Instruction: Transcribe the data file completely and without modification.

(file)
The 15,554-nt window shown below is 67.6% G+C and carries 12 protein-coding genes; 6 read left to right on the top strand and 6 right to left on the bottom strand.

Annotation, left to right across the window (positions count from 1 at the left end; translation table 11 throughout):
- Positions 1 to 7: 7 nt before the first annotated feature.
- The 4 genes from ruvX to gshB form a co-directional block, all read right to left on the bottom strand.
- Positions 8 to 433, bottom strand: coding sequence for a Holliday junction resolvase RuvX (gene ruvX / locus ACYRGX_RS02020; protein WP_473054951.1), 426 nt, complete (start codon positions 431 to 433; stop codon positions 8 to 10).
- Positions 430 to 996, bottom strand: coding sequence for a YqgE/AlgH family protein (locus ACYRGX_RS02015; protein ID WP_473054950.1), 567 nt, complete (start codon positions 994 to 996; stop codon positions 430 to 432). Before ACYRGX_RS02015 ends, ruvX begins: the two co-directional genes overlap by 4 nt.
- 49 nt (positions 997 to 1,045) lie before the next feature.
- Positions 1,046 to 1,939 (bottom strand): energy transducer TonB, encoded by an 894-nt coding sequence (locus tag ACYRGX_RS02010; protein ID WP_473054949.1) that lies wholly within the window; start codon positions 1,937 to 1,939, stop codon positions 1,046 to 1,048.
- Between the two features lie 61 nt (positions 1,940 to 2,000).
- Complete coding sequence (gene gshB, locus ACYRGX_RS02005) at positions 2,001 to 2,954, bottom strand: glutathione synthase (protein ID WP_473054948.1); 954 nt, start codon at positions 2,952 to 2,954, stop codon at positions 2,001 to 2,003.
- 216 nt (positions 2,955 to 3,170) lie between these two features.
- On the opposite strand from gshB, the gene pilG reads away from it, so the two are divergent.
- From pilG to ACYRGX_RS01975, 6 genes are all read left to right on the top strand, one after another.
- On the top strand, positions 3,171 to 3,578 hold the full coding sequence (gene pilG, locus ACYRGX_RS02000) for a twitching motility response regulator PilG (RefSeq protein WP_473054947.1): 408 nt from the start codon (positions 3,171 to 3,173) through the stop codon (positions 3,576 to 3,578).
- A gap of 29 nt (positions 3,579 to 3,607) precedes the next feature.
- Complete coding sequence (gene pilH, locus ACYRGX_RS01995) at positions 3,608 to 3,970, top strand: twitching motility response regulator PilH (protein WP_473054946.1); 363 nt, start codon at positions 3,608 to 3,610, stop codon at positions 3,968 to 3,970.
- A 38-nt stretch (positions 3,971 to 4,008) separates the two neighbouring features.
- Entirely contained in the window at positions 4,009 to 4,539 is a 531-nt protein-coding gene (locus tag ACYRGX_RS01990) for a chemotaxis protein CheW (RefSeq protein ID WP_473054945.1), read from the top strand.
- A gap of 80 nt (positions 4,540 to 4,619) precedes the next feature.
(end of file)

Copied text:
The 15,554-nt window shown below is 67.6% G+C and carries 12 protein-coding genes; 6 read left to right on the top strand and 6 right to left on the bottom strand.

Annotation, left to right across the window (positions count from 1 at the left end; translation table 11 throughout):
- Positions 1 to 7: 7 nt before the first annotated feature.
- The 4 genes from ruvX to gshB form a co-directional block, all read right to left on the bottom strand.
- Positions 8 to 433, bottom strand: coding sequence for a Holliday junction resolvase RuvX (gene ruvX / locus ACYRGX_RS02020; protein WP_473054951.1), 426 nt, complete (start codon positions 431 to 433; stop codon positions 8 to 10).
- Positions 430 to 996, bottom strand: coding sequence for a YqgE/AlgH family protein (locus ACYRGX_RS02015; protein ID WP_473054950.1), 567 nt, complete (start codon positions 994 to 996; stop codon positions 430 to 432). Before ACYRGX_RS02015 ends, ruvX begins: the two co-directional genes overlap by 4 nt.
- 49 nt (positions 997 to 1,045) lie before the next feature.
- Positions 1,046 to 1,939 (bottom strand): energy transducer TonB, encoded by an 894-nt coding sequence (locus tag ACYRGX_RS02010; protein ID WP_473054949.1) that lies wholly within the window; start codon positions 1,937 to 1,939, stop codon positions 1,046 to 1,048.
- Between the two features lie 61 nt (positions 1,940 to 2,000).
- Complete coding sequence (gene gshB, locus ACYRGX_RS02005) at positions 2,001 to 2,954, bottom strand: glutathione synthase (protein ID WP_473054948.1); 954 nt, start codon at positions 2,952 to 2,954, stop codon at positions 2,001 to 2,003.
- 216 nt (positions 2,955 to 3,170) lie between these two features.
- On the opposite strand from gshB, the gene pilG reads away from it, so the two are divergent.
- From pilG to ACYRGX_RS01975, 6 genes are all read left to right on the top strand, one after another.
- On the top strand, positions 3,171 to 3,578 hold the full coding sequence (gene pilG, locus ACYRGX_RS02000) for a twitching motility response regulator PilG (RefSeq protein WP_473054947.1): 408 nt from the start codon (positions 3,171 to 3,173) through the stop codon (positions 3,576 to 3,578).
- A gap of 29 nt (positions 3,579 to 3,607) precedes the next feature.
- Complete coding sequence (gene pilH, locus ACYRGX_RS01995) at positions 3,608 to 3,970, top strand: twitching motility response regulator PilH (protein WP_473054946.1); 363 nt, start codon at positions 3,608 to 3,610, stop codon at positions 3,968 to 3,970.
- A 38-nt stretch (positions 3,971 to 4,008) separates the two neighbouring features.
- Entirely contained in the window at positions 4,009 to 4,539 is a 531-nt protein-coding gene (locus tag ACYRGX_RS01990) for a chemotaxis protein CheW (RefSeq protein ID WP_473054945.1), read from the top strand.
- A gap of 80 nt (positions 4,540 to 4,619) precedes the next feature.